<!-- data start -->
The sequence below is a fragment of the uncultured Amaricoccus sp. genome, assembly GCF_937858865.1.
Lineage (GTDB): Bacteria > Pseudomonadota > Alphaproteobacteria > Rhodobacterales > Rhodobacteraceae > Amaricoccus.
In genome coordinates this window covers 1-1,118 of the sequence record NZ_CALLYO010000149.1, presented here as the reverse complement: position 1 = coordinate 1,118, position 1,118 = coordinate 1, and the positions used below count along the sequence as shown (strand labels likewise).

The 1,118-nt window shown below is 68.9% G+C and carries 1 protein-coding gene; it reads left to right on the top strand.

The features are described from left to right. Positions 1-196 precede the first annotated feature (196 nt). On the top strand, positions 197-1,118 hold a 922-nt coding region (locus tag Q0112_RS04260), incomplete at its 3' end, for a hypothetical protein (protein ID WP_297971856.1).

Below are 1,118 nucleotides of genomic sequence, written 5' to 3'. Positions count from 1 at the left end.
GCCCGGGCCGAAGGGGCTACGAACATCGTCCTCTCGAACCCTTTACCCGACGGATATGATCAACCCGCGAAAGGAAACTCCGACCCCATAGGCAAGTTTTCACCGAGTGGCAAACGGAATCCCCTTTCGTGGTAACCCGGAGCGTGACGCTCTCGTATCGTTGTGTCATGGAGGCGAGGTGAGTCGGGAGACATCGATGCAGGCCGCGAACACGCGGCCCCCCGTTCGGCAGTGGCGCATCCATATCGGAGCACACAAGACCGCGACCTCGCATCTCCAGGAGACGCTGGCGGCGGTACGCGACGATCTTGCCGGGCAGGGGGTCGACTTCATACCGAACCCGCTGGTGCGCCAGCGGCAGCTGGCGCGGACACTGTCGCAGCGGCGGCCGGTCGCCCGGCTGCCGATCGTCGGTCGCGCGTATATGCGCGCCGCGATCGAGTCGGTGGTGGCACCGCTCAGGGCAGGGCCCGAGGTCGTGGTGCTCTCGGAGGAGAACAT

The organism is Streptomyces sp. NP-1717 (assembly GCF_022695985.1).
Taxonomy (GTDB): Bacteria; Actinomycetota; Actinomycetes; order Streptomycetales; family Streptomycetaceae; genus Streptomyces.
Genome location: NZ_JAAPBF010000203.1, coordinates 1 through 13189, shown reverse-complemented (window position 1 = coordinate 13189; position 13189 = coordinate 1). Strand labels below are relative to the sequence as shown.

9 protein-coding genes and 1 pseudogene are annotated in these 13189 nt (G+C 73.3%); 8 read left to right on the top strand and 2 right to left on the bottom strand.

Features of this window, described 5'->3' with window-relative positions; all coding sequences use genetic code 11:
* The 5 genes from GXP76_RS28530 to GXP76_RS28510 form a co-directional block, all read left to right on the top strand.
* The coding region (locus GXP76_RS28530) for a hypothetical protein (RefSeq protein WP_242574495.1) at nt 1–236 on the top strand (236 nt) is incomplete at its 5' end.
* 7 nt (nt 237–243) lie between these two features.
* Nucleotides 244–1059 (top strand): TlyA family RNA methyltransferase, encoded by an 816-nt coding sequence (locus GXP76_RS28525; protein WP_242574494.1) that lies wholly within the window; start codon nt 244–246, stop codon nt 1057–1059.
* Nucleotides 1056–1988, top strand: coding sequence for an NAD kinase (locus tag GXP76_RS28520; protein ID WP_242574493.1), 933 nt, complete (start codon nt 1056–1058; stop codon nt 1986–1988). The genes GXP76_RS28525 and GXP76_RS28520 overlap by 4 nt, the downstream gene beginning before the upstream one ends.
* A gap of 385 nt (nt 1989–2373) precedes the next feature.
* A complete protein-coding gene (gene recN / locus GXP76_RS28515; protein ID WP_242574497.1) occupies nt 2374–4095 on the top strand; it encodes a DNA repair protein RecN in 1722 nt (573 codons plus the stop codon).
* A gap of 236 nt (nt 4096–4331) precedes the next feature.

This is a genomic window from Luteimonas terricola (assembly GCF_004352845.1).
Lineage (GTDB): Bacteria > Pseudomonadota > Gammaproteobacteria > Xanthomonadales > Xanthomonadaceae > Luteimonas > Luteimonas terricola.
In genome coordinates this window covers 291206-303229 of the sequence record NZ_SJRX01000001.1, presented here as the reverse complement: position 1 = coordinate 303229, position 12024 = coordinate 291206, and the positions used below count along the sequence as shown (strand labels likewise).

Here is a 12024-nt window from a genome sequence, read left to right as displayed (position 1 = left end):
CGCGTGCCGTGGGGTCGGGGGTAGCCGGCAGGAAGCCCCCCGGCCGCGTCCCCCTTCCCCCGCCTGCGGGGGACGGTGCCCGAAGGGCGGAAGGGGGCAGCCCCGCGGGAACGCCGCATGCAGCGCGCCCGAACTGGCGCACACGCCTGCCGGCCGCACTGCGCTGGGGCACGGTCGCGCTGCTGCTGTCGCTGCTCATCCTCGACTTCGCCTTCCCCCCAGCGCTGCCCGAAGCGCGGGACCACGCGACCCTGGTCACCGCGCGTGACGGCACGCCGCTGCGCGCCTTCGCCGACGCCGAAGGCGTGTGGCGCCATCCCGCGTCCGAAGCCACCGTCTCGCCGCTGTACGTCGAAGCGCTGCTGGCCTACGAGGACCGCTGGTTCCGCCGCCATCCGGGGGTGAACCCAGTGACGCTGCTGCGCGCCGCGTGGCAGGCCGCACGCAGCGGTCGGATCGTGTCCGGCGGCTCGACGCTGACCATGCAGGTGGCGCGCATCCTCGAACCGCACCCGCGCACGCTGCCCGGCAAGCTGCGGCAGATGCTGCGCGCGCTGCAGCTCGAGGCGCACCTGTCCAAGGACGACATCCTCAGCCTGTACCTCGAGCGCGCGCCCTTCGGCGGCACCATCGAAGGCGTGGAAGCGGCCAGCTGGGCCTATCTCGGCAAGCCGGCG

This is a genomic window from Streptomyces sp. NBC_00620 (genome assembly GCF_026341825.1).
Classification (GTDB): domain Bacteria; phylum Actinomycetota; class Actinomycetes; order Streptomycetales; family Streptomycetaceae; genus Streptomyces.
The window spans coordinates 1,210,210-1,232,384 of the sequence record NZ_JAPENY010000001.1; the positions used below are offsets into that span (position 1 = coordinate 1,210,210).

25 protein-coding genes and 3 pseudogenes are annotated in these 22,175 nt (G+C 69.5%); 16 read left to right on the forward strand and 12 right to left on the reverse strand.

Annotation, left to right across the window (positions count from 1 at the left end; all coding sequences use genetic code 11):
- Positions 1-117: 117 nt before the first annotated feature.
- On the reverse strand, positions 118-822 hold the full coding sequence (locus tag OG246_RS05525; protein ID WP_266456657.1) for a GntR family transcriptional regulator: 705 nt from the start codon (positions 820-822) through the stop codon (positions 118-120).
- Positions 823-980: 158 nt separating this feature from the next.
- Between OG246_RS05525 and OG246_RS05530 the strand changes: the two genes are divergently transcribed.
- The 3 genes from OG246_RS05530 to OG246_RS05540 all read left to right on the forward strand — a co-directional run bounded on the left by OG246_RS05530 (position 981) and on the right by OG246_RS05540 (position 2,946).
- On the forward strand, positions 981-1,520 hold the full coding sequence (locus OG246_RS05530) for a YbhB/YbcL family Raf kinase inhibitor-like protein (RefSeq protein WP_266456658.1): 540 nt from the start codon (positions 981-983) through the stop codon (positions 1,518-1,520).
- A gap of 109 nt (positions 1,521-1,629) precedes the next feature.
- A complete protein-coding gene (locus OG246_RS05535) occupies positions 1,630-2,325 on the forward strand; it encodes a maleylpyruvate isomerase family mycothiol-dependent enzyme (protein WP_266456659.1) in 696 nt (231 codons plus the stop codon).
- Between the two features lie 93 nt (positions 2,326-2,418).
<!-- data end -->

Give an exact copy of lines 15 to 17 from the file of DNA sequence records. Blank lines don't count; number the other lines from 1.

* 7 nt (nt 237–243) lie between these two features.
* Nucleotides 244–1059 (top strand): TlyA family RNA methyltransferase, encoded by an 816-nt coding sequence (locus GXP76_RS28525; protein WP_242574494.1) that lies wholly within the window; start codon nt 244–246, stop codon nt 1057–1059.
* Nucleotides 1056–1988, top strand: coding sequence for an NAD kinase (locus tag GXP76_RS28520; protein ID WP_242574493.1), 933 nt, complete (start codon nt 1056–1058; stop codon nt 1986–1988). The genes GXP76_RS28525 and GXP76_RS28520 overlap by 4 nt, the downstream gene beginning before the upstream one ends.